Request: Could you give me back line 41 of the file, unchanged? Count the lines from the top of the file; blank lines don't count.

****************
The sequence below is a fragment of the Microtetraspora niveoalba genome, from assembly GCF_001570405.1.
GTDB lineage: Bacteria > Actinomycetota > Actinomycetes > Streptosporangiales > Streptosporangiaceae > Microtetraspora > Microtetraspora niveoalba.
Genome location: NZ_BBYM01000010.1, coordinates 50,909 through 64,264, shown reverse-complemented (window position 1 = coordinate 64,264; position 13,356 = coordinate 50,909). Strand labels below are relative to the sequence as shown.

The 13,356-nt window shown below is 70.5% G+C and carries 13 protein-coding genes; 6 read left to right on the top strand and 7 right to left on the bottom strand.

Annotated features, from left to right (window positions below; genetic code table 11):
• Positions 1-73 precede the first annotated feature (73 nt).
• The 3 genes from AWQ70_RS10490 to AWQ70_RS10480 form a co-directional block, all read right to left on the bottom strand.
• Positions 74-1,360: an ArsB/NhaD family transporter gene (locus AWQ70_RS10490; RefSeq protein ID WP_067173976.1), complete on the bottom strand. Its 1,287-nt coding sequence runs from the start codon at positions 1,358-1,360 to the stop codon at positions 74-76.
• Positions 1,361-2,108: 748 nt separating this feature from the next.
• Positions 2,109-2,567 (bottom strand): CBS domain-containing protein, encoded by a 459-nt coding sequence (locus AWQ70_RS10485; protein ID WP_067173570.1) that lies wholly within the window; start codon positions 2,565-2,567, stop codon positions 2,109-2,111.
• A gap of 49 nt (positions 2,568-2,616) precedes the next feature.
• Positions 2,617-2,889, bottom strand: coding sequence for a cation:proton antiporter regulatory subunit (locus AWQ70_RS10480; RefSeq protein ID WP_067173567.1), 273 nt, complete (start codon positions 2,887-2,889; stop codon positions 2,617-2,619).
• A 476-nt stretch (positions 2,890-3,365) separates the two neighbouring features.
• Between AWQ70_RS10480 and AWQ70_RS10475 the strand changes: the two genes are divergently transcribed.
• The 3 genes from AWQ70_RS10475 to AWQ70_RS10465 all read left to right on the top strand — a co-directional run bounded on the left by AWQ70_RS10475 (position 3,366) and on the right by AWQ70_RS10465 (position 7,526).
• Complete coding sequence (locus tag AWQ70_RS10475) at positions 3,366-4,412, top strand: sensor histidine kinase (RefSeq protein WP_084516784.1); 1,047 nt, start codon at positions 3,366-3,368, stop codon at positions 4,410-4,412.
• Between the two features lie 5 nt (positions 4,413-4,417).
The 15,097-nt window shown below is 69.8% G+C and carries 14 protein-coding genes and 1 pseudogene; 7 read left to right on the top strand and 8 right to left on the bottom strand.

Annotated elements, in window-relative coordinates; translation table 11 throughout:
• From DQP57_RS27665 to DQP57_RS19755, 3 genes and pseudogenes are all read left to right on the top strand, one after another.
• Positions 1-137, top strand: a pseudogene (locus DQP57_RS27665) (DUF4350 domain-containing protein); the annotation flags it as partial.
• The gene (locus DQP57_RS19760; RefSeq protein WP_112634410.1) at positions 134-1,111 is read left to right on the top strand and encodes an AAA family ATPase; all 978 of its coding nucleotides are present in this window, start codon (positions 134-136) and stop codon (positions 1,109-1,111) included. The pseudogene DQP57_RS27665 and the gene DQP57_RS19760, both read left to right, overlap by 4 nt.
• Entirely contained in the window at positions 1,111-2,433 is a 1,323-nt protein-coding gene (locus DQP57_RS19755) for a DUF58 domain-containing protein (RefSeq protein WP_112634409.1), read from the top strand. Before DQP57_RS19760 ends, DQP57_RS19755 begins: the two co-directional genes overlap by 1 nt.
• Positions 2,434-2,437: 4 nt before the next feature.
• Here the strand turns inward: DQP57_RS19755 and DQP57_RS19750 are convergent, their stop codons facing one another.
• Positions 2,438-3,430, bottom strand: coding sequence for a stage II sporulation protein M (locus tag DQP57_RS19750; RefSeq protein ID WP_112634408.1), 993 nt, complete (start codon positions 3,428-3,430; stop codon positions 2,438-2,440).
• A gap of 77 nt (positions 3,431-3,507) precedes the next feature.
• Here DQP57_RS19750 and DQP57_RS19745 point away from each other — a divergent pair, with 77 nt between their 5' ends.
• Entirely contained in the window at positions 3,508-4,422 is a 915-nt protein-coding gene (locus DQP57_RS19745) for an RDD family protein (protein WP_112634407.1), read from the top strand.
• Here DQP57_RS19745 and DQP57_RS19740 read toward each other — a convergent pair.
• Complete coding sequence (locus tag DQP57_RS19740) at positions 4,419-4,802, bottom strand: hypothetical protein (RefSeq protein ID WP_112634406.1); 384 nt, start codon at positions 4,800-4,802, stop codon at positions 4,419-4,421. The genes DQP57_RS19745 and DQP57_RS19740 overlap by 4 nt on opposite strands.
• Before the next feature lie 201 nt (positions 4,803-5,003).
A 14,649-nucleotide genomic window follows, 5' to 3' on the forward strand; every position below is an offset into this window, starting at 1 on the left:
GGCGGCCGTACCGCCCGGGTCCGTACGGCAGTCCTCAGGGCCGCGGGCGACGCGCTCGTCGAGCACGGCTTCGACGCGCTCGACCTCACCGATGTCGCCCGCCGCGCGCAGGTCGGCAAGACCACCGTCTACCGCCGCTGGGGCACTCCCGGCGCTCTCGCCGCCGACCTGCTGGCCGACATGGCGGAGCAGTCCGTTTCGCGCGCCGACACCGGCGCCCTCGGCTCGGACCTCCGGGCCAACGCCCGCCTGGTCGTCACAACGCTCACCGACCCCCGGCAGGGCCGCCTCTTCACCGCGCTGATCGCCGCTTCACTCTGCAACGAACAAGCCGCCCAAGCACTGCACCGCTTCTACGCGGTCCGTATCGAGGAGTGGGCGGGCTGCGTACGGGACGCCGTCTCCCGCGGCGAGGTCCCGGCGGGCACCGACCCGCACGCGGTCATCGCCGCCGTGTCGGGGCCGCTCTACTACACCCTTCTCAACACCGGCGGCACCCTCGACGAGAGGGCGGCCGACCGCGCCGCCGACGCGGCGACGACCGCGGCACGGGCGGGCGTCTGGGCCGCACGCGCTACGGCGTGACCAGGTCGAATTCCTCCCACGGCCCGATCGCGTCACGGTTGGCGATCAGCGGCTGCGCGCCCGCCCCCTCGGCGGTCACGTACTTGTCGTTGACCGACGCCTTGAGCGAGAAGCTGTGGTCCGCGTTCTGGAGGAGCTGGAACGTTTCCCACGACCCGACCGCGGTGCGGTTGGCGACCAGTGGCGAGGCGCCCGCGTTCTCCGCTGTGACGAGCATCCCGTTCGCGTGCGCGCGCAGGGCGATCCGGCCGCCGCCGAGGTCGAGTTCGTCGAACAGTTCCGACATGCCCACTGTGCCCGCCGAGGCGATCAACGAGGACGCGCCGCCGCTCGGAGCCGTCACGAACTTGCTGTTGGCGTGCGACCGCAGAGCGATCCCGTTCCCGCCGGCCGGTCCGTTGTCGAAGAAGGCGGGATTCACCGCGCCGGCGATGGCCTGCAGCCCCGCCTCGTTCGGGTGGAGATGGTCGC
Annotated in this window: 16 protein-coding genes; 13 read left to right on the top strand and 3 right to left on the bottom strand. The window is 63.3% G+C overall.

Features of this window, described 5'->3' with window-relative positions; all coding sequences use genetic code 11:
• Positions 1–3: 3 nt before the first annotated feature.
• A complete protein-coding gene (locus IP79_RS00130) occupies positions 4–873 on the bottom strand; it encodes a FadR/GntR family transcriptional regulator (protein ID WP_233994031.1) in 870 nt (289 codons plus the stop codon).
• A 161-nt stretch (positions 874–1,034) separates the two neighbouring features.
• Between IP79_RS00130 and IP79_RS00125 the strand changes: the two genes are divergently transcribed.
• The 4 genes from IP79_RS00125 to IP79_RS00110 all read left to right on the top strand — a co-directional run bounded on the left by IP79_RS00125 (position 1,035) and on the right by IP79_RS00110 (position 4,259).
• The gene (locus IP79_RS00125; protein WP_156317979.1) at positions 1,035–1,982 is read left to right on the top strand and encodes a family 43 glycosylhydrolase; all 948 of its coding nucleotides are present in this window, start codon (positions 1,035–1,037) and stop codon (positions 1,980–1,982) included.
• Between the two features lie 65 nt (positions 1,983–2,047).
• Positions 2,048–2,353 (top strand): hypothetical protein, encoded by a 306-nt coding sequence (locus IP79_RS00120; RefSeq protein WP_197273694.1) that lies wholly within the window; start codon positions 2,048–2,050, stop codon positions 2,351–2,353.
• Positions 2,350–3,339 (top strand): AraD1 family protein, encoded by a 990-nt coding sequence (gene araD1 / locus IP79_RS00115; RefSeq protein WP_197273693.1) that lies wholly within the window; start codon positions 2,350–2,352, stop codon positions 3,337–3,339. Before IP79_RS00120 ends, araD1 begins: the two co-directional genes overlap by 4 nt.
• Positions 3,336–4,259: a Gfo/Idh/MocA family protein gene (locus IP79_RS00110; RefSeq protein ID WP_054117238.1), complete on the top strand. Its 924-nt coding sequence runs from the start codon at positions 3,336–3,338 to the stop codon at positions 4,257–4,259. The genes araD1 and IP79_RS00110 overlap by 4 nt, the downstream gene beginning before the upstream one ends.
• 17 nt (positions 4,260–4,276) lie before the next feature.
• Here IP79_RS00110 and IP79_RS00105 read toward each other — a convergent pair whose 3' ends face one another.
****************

• The 4 genes from IP79_RS00125 to IP79_RS00110 all read left to right on the top strand — a co-directional run bounded on the left by IP79_RS00125 (position 1,035) and on the right by IP79_RS00110 (position 4,259).